I know Yellowstone is amazing. I know it was the first National Park and is the reason we have a National Park system to begin with. I know I was supposed to be impressed, and in some ways, I was. Here is my experience.
I did Yellowstone in two parts, with a trip to Bozeman, Montana in between. More on Bozeman later. I met my friend and another friend of hers at the Grant Village Campground which is on the southwest side of the largest naturally-made alpine lake above 7,000 ft in North America. I drove in from Cody, Wyoming on the east side of the park and went through Shoshone National Forest, which was interesting to see.
I travelled around half of the lake to get to the Grant Village. It was a beautiful drive with lake and mountain views the whole way around. I even got a life bird at a stop at Pelican Creek (cinnamon teal, not pelican, though they were there too) and saw a coyote.
We set up camp at the tightest packed campground I have ever seen and set off on a short, late-afternoon hike to see Lone Star Geyser on a recommendation from other park patrons.
They said it was better than Old Faithful if you catch it when it is going off, but it is less reliable, going off every three hours or so. It was an easy walk down a decommissioned road, and when we got there, the geyser was going! Lucky us! We watched for a while, then it simmered down. There were only four other people there and one of them said that was only the pre-eruption and that the full, 40 foot high eruption would happen in half an hour (the information plaque said that too). So we waited. And waited. And got a lot of mosquito bites. And waited some more. And just as we were about to go, off went the geyser!
It was worth waiting for. Not only for the innuendoes it inspired, but for the sheer power and weirdness of such an event. It was impressive, for the first five minutes. Then it kept going for another fifteen. We started talking to a couple of guys who were also watching it. They had been on a hike and lost their way. They were looking for a ride back to their car (sound familiar?). I was eager to give back for all the kindness I had received on my trip, so we offered to take them. We had the whole 2 mile walk to get to know the young adventurers. They were fresh out of college and taking road trip to see all the National Parks. They were enthusiastic and happy and we all appreciated their stories and positivity.
The evening was topped off by a beautiful sunset over the lake, then mac and cheese and hot dogs cooked over the fire. Delicious!
We had big plans the next day: hike to Fairy Falls and see the iconic Grand Prismatic Spring. The hike was really more of a walk and falls were nice.
Grand Prismatic Spring was truly incredible, but the effect was dampened by the inability to find a parking spot and getting pushed around on the boardwalk to get out of the way of peoples “perfect” photos. I realized that there was no way to get around the people, so I took some pictures with people in them. Go with the flow, right? The place was really other-worldly and with all the people around, it felt like a theme park. Still, I am really glad I saw this spring.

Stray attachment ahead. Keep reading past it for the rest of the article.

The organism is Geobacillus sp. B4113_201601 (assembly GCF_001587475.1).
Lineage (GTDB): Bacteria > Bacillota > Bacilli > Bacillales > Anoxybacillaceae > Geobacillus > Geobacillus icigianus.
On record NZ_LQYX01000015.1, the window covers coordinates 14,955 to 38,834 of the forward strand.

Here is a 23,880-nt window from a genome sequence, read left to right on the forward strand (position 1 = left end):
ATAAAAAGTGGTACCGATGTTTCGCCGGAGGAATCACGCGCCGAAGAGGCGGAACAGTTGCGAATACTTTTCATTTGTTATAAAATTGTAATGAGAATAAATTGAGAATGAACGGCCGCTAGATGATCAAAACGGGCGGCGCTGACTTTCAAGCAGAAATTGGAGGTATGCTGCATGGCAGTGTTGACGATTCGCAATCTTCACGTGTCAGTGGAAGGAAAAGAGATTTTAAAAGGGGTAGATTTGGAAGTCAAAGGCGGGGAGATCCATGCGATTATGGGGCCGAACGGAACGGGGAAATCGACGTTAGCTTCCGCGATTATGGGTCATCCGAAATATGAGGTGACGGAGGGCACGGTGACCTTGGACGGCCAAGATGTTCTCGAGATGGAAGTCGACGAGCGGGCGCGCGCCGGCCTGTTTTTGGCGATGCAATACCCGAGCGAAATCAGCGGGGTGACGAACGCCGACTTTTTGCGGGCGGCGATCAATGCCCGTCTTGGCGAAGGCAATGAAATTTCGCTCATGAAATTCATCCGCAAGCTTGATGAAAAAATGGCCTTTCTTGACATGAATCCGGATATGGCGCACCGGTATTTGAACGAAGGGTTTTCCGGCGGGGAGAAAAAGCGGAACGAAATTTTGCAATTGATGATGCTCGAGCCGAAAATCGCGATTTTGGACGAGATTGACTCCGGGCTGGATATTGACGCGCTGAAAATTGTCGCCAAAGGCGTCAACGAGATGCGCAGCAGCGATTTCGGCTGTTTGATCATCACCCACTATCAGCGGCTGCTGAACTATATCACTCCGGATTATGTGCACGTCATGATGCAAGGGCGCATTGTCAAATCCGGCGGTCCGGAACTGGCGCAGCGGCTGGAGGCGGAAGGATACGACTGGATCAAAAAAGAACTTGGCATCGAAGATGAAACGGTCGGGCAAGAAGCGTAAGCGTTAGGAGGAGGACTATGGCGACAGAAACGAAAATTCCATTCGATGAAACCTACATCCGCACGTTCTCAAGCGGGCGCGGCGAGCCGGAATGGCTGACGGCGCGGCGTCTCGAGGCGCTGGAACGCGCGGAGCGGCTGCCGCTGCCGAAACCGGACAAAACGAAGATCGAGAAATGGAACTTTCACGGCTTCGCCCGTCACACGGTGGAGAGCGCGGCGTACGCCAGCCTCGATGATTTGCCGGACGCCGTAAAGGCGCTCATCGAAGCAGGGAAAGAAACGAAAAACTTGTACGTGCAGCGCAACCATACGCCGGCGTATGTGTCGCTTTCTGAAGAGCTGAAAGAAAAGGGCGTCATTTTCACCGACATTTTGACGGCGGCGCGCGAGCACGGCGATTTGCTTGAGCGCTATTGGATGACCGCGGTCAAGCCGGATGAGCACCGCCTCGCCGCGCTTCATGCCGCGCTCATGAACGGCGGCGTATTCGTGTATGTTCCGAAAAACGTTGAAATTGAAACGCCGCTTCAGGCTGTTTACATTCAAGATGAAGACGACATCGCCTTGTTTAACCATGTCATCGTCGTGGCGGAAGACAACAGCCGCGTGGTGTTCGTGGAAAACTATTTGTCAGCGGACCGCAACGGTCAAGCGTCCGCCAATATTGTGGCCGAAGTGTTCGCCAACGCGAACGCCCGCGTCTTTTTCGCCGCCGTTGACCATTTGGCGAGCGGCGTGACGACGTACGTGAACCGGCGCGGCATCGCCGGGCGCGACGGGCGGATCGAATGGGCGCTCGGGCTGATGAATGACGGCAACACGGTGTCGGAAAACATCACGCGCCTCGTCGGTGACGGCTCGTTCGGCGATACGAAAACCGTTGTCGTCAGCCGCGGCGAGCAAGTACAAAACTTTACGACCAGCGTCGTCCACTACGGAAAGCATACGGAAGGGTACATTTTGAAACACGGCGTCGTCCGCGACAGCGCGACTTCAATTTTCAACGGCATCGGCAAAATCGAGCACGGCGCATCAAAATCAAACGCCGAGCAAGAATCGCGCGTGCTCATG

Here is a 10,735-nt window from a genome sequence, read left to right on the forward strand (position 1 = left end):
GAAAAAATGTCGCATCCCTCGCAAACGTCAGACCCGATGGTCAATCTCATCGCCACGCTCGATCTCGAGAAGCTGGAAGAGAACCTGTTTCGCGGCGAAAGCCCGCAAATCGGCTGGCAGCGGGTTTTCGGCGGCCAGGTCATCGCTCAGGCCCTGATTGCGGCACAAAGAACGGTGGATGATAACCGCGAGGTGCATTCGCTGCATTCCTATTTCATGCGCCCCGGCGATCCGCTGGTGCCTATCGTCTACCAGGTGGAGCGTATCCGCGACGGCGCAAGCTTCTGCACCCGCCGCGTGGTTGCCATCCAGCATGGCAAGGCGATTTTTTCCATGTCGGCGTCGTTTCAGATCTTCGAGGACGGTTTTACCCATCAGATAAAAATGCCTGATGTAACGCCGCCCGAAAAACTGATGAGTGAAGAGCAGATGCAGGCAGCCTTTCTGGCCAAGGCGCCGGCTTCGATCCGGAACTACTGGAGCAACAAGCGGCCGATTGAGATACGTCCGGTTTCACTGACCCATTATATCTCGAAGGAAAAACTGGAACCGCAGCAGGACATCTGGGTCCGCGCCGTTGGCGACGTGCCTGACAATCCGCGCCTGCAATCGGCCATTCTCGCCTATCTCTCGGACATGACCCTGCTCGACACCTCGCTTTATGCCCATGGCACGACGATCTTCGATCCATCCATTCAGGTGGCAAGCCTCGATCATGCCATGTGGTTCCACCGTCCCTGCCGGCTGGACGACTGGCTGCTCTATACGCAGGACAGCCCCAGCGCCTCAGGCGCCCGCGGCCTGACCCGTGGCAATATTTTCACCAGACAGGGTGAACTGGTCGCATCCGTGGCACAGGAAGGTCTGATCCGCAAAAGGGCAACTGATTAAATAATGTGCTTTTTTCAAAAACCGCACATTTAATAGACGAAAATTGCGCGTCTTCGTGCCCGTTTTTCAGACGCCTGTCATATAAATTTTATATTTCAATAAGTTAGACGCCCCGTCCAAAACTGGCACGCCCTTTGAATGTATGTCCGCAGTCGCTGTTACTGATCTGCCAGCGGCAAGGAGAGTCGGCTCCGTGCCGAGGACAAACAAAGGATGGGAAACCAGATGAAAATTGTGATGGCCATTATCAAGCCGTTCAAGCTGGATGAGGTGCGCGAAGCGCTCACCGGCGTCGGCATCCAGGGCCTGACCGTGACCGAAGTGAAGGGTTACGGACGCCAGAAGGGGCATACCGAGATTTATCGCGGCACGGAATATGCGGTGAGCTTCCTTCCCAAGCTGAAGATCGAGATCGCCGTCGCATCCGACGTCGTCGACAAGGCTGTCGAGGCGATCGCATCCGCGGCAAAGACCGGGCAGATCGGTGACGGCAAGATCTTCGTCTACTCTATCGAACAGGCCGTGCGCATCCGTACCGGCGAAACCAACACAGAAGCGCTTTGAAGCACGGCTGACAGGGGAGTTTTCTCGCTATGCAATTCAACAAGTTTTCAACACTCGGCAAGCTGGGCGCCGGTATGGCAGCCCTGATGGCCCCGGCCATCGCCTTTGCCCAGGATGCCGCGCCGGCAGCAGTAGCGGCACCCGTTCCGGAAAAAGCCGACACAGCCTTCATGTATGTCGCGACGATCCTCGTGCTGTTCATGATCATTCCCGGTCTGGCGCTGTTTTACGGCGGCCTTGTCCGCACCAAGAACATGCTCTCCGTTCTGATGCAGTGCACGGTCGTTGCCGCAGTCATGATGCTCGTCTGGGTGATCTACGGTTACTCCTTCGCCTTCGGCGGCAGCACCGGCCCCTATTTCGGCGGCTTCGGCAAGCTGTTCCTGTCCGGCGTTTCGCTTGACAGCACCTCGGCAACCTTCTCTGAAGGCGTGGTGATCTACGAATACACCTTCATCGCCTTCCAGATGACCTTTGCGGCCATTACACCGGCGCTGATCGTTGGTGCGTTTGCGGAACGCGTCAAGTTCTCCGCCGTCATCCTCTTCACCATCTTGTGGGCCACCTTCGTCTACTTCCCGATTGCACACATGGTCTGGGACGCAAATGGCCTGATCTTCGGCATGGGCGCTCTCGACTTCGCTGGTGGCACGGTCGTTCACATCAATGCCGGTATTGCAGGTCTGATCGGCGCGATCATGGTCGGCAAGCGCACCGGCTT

We took the long drive out of the park to see some of the more scenic spots like Tower Falls and some pretty wildflower meadows. Overall, for me, it was a rather frustrating drive behind very slow rented rv’s and wildlife-induced traffic jams. People would pull over on the side of a road without a shoulder, blocking traffic and running around in the middle of the street to chase an elk into the woods with their cameras at the ready. Is it really so important to get that picture of the poor elk? I don’t think so. I guess everyone experiences nature in a different way, but I was satisfied to see the elk and not harass them.
After a respite in Bozeman for a few days, I gathered my energy and patience and went back into Yellowstone by myself for another night on my way to Grand Teton National Park. This was a Thursday and I almost didn’t get a campsite the park was so packed. I also lollygagged in Norris Geyser Basin. That was a nice, boardwalked, self-guided tour of one of the geothermal sites in the park. Again, it was difficult to find a parking spot and there were people everywhere. I took the monorail from the parking lot to the geyser…oh, sorry, that’s a different park…
I set up my campsite at the site farthest south in the park, Lewis Lake, and then I accomplished one of my trip goals: going to a small-town rodeo. I left the park and went to West Yellowstone. The Wild West Yellowstone Rodeo was perfect. Exactly what I pictured. There were maybe six contestants and they did all the events I wanted to see. There were bad jokes and audience participation led by the not-so-funny rodeo clown and demonstrations of true skill by the cowboys and girls. I thoroughly enjoyed my evening there.
In the morning, after a cold night’s sleep interrupted by a drunk or maybe high girl screaming at 2am, I left Yellowstone for the Tetons. I had enough of the traffic and the pushy tourists. I have mixed feelings about this park. I respect everything the park has done to make its main features accessible to all, but standing on a boardwalk and getting shoved around was not what I wanted to continue to do. The geothermal features of Yellowstone were worth experiencing and I am happy that I went. Perhaps some day I’ll go back and see more, like Old Faithful, which I skipped. Yes, I did. Sacrilege, I know, but I saw one geyser and fighting for a parking spot to see another was not on my agenda. Congress and President Grant were right to preserve this unique place, but I wonder how much our “preservation” is actually damaging it. I suppose it won’t matter after the volcano erupts!